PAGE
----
Sunset Safari Park is in danger of being closed down due to a distinct lack of visitors. Zebra calls a meeting of its inmates in the hope they might have suggestions as to how to save their home. Despite Penguin’s discouraging “Nobody comes because we’re boring” comment, Zebra remains determined to do something to attract the crowds. Beetroot is his plan: the biggest in the world and the animals are to grow it. “BONKERS!” is pessimistic Penguin’s response to this idea and to pretty much every stage in the growth of the vegetable from manure heap planting ground …

to the large beet that soon attracts the crowds.
So successful is the vegetable that it just goes on growing and growing until there’s no longer room for visitors.

Penguin’s solution is a pretty drastic one but will it have the effect he hopes? Can the safari park be saved after all?

Really, there’s no other way to describe this story that to borrow Penguin’s much used word, ‘BONKERS’.
The contrasting characters: optimistic Zebra and pessimist, Penguin complement one another well, making for a lively and quirky story time read aloud that invites audience participation.
Chris Jevons’ vivid illustrations of zoo residents, the zoo’s human visitors and of course, the beetroot itself, provide plenty to giggle over.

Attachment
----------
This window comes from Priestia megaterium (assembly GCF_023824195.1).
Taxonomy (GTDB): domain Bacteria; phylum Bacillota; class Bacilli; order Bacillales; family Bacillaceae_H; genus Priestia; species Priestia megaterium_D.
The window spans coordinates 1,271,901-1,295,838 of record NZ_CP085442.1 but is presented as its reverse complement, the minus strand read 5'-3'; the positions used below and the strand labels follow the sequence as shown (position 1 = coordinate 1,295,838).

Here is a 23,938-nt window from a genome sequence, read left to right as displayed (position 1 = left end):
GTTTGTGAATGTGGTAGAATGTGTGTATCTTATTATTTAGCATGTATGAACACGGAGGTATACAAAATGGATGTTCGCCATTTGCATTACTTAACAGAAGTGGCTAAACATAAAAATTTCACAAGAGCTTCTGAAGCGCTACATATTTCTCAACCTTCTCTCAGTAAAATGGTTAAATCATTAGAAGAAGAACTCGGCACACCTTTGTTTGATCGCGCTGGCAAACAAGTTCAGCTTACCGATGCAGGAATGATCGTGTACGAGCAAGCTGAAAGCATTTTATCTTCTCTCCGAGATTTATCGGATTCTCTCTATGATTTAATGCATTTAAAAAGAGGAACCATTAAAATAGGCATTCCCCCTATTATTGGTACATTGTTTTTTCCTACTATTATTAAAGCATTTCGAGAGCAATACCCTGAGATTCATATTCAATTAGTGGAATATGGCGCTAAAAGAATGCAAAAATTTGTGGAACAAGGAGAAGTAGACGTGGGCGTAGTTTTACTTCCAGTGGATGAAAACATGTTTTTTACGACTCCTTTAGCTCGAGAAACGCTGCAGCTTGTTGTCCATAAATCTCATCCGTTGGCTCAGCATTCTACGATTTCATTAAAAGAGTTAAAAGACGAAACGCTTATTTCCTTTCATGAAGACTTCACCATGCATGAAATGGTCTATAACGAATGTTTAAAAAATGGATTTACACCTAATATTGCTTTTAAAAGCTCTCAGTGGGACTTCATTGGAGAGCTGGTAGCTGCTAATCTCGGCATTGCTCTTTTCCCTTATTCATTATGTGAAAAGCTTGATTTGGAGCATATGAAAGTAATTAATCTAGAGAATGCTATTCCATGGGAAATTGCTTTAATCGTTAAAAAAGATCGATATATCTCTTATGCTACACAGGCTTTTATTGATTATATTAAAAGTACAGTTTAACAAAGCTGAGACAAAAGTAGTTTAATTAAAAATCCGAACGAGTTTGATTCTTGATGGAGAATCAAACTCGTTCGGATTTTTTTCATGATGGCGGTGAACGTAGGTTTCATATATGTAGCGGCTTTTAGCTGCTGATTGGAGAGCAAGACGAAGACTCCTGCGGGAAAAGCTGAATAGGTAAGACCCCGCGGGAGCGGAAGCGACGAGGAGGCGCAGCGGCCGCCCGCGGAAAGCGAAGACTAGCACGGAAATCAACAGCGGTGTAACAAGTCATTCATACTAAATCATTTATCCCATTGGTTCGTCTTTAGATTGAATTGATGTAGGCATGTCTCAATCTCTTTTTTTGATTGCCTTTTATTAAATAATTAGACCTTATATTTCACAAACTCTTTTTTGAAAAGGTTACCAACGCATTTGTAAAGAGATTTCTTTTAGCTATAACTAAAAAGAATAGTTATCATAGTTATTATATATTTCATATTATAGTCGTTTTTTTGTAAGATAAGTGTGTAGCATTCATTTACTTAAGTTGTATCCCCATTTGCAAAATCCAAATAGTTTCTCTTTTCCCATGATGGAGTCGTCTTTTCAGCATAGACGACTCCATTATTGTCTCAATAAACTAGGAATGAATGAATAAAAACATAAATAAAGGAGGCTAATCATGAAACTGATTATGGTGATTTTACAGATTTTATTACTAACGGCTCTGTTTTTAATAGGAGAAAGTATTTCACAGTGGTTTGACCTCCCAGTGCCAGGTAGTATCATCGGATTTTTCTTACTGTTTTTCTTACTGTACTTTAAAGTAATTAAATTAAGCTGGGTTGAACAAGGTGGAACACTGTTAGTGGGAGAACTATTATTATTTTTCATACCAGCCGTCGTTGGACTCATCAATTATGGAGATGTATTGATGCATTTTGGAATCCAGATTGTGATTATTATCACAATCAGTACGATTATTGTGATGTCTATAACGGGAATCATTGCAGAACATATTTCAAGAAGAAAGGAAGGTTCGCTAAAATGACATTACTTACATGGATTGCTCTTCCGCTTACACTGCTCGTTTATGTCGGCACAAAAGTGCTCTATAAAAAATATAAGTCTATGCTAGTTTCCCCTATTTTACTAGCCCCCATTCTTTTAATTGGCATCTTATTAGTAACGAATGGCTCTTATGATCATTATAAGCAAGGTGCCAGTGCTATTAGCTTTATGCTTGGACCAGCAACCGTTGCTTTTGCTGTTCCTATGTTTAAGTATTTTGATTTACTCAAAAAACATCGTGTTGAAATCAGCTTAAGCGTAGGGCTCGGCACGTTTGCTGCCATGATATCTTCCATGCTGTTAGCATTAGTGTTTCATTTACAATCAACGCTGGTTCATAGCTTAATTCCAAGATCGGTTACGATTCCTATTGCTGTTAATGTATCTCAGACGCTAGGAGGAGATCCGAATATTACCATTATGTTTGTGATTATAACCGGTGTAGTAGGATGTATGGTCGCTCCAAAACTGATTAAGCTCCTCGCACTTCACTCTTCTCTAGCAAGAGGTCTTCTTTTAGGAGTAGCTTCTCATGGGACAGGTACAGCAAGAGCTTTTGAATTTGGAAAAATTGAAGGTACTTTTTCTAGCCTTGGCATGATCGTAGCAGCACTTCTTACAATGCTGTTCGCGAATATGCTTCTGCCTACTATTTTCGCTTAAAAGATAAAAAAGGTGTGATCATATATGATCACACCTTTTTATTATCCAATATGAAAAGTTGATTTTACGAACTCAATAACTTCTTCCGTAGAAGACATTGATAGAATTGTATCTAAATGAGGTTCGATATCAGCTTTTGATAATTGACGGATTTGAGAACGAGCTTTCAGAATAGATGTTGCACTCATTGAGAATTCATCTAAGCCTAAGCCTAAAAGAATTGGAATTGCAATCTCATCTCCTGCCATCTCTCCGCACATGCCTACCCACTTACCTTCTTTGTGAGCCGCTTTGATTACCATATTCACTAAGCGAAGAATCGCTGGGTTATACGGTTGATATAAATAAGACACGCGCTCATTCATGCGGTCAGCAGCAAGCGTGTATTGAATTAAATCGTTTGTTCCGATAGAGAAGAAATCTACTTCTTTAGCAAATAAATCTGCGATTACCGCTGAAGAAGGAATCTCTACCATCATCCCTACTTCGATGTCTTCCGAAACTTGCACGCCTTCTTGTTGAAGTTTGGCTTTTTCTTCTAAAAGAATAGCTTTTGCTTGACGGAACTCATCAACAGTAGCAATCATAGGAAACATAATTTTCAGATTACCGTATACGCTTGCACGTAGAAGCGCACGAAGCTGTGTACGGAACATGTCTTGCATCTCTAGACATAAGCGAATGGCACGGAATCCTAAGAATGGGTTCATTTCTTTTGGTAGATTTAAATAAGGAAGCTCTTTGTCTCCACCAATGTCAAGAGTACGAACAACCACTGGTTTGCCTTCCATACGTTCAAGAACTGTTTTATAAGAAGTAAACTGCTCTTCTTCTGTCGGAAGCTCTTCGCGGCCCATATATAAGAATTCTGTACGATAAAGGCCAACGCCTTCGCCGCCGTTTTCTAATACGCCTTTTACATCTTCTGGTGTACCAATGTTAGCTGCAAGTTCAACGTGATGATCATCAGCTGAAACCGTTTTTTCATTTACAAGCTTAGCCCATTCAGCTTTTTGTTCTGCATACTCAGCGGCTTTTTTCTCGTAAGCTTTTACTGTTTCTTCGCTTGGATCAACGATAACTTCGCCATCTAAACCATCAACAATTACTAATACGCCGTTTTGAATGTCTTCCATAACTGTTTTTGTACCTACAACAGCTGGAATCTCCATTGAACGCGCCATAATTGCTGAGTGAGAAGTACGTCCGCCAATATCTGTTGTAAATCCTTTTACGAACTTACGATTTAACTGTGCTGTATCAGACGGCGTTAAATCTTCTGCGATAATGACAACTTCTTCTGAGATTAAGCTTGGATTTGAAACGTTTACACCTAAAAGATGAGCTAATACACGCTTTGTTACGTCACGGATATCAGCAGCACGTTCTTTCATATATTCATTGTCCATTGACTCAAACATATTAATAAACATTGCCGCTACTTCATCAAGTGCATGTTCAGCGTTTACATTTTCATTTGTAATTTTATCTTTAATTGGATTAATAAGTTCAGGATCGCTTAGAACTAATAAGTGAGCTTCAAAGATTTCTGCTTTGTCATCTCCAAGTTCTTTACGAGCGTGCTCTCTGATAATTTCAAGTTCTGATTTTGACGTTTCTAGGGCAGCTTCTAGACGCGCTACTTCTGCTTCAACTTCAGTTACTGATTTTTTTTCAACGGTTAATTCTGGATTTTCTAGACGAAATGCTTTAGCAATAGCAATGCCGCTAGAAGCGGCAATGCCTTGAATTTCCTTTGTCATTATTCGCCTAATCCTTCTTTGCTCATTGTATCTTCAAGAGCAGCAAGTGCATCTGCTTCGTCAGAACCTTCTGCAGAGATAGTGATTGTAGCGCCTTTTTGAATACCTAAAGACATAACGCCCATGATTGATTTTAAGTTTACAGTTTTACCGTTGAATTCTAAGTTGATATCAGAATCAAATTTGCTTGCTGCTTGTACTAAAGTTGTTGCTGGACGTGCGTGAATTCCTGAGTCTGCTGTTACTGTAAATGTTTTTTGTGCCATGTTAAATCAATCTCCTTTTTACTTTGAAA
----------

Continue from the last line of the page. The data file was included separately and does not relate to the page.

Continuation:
Pony in the City
Wendy Wahman
Sterling

Otis, a pony at the Pony Paddock gets on well with the children who visit his home; in fact he’s ‘saddled with questions’ about them. Do they gallop and kick? Do they ever walk on all fours? Do they graze on grass and daisies? The older ponies ignore his constant questioning so Otis sets out to find some answers for himself.
He visits the city park where hiding himself away, he observes and discovers their movements and sounds are not very different from his. Next stop is their homes; ‘such big barns’, he decides.
Otis discovers many more similarities …

but then suddenly comes the scary realisation that he’s far from home, alone in the big city and it’s way past time to sleep.

Next morning he hears a familiar clippity cloppity sound; could it be one of his fellow ponies coming to look for him?
No it isn’t; but his finders are equally surprised to see the little pony so far from his home and more than willing to take him back home where, inevitably, he has lots of questions to answer …
This gentle adventure with witty collage style illustrations of a children’s world interpreted through the limited experiences of a pony, offers food for thought about judgements and diversity.

Baabwaa & Wooliam

Baabwaa & Wooliam
David Elliott and Melissa Sweet
Walker Books

Wooliam is a sheep – a sheep with a penchant for reading: how cool is that!
Baabwaa is also a sheep: she enjoys knitting – a more likely activity for a farm resident. These two are best friends. ‘Sounds kind of boring. But they like it.’ so we’re told.
One day the friends decide they should inject some adventure into their lives; so, it being perfect sunny weather with birds singing, off they set. However their field is surrounded by a wall; and circumambulating the field seems a rather dull kind of adventure. Nevertheless it’s what they do – three times. “Is this what adventures are like?” Baabwaaa asked. “All this walking, I mean.